So far, we tested image transmission in the case of a homogeneous medium, but what would be the results in more complex conditions ? Here, we study the robustness of this technique in the presence of ballistic contributions, that is, a fraction of light that has not been scattered at all. The singular values of Kobs are proportional to the amplitude transmitted through each channel of the system. Ballistic contributions should give rise to strong singular values, corresponding to the apparition of channels of high transmission. These are not spatially homogeneously distributed in energy, contrarily to multiply scattered contributions. Phase conjugation maximizes energy transmission in channel of maximum transmission12. Therefore, ballistic high singular values contributions should be predominant in phase conjugation, independent of the image Eobj, and will not efficiently contribute to image reconstruction. MSO should not be affected, as it reaches the optimum intermediate between inversion, which is stable except for singular values below noise level, and phase conjugation, which forces energy in maximum singular value channels. In other words, MSO will lower the weight of channels that do not efficiently contribute to the image reconstruction.

To experimentally study this effect, we moved the collection objective closer to the sample on a thinner and less homogeneous region, where some ballistic light could be recorded. We study in Figure 4 the quality of the reconstruction as a function of σ for both experimental conditions (with and without ballistic contributions). Both experiments give comparable results, with 93.6 and 94.5% correlation coefficient, with the optimal MSO operator, and both give very low correlation results for inverse matrix operator. With the phase conjugation operator (equivalent to MSO for high σ), the experiment sensitive to ballistic contributions give a low correlation coefficient of around 35%, to be compared with the value of 75.7% that we obtained through the multiple scattering sample. This difference can be explained by the presence of a few high singular values contributions (two times greater than the maximum of the other singular values) that perturbate the image reconstruction.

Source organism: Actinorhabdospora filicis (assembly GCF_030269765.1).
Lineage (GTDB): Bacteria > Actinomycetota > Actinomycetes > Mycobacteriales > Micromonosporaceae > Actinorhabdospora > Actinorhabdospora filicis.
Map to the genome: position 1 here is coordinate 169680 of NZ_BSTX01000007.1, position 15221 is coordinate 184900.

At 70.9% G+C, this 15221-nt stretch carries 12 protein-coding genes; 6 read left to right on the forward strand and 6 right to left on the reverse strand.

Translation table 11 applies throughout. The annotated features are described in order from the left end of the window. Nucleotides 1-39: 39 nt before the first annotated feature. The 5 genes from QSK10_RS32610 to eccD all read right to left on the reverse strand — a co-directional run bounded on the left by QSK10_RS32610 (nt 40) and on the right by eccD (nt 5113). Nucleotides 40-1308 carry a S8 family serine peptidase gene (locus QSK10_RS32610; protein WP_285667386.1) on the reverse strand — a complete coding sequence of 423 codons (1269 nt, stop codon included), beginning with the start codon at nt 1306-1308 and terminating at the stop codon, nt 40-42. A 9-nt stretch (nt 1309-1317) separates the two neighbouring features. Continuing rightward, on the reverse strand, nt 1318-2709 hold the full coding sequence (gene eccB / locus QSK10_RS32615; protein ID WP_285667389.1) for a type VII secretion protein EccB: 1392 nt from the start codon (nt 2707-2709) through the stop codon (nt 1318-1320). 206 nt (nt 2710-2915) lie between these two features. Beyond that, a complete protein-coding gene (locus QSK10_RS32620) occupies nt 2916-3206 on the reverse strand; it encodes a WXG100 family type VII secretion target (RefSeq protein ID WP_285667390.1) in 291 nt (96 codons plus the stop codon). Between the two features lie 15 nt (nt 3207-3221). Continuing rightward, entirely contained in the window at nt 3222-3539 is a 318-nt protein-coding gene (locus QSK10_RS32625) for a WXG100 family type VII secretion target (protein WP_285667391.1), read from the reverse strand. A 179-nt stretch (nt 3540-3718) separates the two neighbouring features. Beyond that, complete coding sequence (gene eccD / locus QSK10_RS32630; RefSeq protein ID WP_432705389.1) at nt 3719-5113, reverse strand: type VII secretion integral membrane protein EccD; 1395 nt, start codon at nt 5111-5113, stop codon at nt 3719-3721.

Figure 4: Influence of the transmission channels on the reconstruction correlation coefficient between Eimg and Eimg as a function of (line) and singular value distribution of Kobs with ballistic contributions in the transmission matrix, averaged over 100 'virtual realizations' of disorder.
figure 4